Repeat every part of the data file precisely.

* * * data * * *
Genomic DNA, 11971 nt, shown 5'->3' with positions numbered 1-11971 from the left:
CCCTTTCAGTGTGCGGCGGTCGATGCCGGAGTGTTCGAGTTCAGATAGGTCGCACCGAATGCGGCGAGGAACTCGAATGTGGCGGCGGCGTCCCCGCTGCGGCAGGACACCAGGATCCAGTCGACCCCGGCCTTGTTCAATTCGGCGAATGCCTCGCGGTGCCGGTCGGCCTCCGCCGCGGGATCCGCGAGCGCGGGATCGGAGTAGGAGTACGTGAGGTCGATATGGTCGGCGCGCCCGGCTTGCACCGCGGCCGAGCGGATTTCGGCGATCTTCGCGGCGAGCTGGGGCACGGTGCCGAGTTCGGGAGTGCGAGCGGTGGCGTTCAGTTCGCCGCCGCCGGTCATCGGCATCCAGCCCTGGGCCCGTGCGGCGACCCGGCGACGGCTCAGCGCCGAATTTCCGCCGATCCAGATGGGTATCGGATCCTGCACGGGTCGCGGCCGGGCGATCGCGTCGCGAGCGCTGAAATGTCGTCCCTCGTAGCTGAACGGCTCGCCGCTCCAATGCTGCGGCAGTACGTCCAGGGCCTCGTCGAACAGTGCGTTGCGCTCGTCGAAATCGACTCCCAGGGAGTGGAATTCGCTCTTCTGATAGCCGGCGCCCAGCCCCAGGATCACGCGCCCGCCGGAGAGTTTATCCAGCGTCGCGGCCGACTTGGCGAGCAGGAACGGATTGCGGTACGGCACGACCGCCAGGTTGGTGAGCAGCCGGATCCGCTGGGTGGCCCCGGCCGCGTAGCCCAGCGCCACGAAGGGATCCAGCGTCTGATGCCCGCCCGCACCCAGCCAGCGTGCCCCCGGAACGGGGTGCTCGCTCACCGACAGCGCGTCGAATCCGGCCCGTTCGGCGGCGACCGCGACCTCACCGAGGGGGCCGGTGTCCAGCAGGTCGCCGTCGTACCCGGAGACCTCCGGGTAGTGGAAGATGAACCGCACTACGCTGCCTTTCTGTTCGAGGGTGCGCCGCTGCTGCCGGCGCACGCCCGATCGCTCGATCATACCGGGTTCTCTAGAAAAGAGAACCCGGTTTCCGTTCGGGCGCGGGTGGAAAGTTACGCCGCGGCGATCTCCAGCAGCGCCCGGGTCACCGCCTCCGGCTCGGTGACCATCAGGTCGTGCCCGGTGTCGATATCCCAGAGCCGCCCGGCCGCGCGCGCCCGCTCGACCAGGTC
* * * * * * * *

Genomic DNA, 11971 nt, shown 5'->3' with positions numbered 1-11971 from the left:
CCCTTTCAGTGTGCGGCGGTCGATGCCGGAGTGTTCGAGTTCAGATAGGTCGCACCGAATGCGGCGAGGAACTCGAATGTGGCGGCGGCGTCCCCGCTGCGGCAGGACACCAGGATCCAGTCGACCCCGGCCTTGTTCAATTCGGCGAATGCCTCGCGGTGCCGGTCGGCCTCCGCCGCGGGATCCGCGAGCGCGGGATCGGAGTAGGAGTACGTGAGGTCGATATGGTCGGCGCGCCCGGCTTGCACCGCGGCCGAGCGGATTTCGGCGATCTTCGCGGCGAGCTGGGGCACGGTGCCGAGTTCGGGAGTGCGAGCGGTGGCGTTCAGTTCGCCGCCGCCGGTCATCGGCATCCAGCCCTGGGCCCGTGCGGCGACCCGGCGACGGCTCAGCGCCGAATTTCCGCCGATCCAGATGGGTATCGGATCCTGCACGGGTCGCGGCCGGGCGATCGCGTCGCGAGCGCTGAAATGTCGTCCCTCGTAGCTGAACGGCTCGCCGCTCCAATGCTGCGGCAGTACGTCCAGGGCCTCGTCGAACAGTGCGTTGCGCTCGTCGAAATCGACTCCCAGGGAGTGGAATTCGCTCTTCTGATAGCCGGCGCCCAGCCCCAGGATCACGCGCCCGCCGGAGAGTTTATCCAGCGTCGCGGCCGACTTGGCGAGCAGGAACGGATTGCGGTACGGCACGACCGCCAGGTTGGTGAGCAGCCGGATCCGCTGGGTGGCCCCGGCCGCGTAGCCCAGCGCCACGAAGGGATCCAGCGTCTGATGCCCGCCCGCACCCAGCCAGCGTGCCCCCGGAACGGGGTGCTCGCTCACCGACAGCGCGTCGAATCCGGCCCGTTCGGCGGCGACCGCGACCTCACCGAGGGGGCCGGTGTCCAGCAGGTCGCCGTCGTACCCGGAGACCTCCGGGTAGTGGAAGATGAACCGCACTACGCTGCCTTTCTGTTCGAGGGTGCGCCGCTGCTGCCGGCGCACGCCCGATCGCTCGATCATACCGGGTTCTCTAGAAAAGAGAACCCGGTTTCCGTTCGGGCGCGGGTGGAAAGTTACGCCGCGGCGATCTCCAGCAGCGCCCGGGTCACCGCCTCCGGCTCGGTGACCATCAGGTCGTGCCCGGTGTCGATATCCCAGAGCCGCCCGGCCGCGCGCGCCCGCTCGACCAGGTC